"There is a far more plausible explanation [than Erne's] for Shakespeare's and Jonson's long plays. The acting companies wanted those long plays because the plays were written by Shakespeare and Jonson. Their names drew large audiences to the theatre, audiences who wanted to hear more of what they wrote" (171).

While so-called prompt copies were sometimes cut, they do not appear to have been cut to normalize (or significantly shorten) running times (172).

While referrence to the two hour running time of a play is common, plays are also commonly described as running three hours in length, sometimes four, and sometimes only one (173 - 174).

John Rowe reports a 1653 production of Mucedorus by a semi-professional group that lasted about three hours, despite the relative brevity of the extant play text (174).

Elizabethans did not measure time as precisely as we tend to in the modern era. Personal time pieces were rare, as were minute hands, and most people would have measured time by the hourly-ringing of church bells. two-bells could have rung in either an hour and two minutes or two hours and 58 minutes (175).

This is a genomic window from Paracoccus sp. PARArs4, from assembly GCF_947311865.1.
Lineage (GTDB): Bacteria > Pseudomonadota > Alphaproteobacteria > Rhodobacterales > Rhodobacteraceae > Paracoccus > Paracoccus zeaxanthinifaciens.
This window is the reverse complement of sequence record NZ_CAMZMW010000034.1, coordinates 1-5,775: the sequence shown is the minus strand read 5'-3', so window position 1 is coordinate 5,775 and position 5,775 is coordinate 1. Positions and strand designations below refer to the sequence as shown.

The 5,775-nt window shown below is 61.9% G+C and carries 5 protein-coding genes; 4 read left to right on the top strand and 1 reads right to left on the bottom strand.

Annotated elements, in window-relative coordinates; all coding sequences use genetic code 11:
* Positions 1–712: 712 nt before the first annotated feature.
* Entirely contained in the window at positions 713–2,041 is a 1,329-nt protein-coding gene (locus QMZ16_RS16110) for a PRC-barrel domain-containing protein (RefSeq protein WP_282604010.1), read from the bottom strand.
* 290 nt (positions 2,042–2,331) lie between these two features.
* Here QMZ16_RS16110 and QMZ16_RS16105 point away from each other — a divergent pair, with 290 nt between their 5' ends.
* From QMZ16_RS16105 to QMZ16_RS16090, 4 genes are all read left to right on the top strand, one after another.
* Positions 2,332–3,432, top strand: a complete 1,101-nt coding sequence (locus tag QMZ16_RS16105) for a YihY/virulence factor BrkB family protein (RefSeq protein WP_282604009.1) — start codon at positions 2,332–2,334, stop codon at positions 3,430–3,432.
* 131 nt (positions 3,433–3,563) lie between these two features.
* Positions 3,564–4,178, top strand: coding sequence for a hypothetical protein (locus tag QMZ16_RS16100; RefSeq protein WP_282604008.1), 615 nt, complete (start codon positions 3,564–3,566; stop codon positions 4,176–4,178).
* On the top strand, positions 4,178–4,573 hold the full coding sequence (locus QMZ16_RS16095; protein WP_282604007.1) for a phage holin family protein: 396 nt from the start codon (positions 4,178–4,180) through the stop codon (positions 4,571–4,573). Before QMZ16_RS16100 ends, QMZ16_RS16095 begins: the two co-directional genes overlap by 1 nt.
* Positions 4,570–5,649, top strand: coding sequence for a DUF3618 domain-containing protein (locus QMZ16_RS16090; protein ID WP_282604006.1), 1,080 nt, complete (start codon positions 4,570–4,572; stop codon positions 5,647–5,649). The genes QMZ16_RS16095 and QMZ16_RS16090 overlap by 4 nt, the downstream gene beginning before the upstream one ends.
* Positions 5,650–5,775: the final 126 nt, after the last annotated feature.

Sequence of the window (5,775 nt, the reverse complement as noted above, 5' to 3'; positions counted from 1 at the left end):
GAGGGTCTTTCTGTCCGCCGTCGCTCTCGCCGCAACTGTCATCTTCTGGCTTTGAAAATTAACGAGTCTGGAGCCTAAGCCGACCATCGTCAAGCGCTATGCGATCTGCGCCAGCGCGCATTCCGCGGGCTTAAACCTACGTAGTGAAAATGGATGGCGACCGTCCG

Thirteen plays from the early modern period are identified as taking two hours to perform. The shortest of these is The Hog Hath Lost His Pearl, which has 1951 lines. The longest is The Alchemist, which at 3066 lines just barely edges out Romeo and Juliet, the second longest at 2989 (175).

The majority of the incidental entertainments offered during theatrical events are likely to have been instrumental music pieces, but juggling, tumbling, sword dancing, singing, clowning, and contests of wit may have also been common (176).

Historical sources agree on the play beginning at the third sounding of a trumpet, and the first being used to indicate that the playhouse was open, but the timing of the third sounding was imprecise. The start time of the play would be partially determined by the length of pre-show entertainments (177).

Acting companies varied the time they spent on such [incidental] entertainment in inverse proportion to the time they devoted to the plays, a practice that explains much conflicting evidence (181).

Given the approximately four hours available for a theatrical event, a play that long would, by Hart's calculus, need to be about 3900 lines long, and none of Shakespeare's, and only a few of Jonson's, ar that long (181 - 182).


The theatrical event of early modern London comprised of about four hours time, and generally more than the play itself. In the case of shorter plays, such as Merry Devil, it may therefore be possible that the play was printed more or less as performed, and perhaps that the play was not performed alone. One act plays are commonly, in modern times, presented in groups, and it is not inconceivable that early modern Londoners might have enjoyed the same thing. In any case, Merry Devil is a short play, far shorter than the time that would have been alloted to its performance, especially given its popularity. 


Hirrel, Michael J. "Duration of Performances and Lengths of Plays: How Shall We Beguile the Lazy Time?" Shakespeare Quarterly. Vol 61. No 2. Summer 2010. p 159 - 182. Print.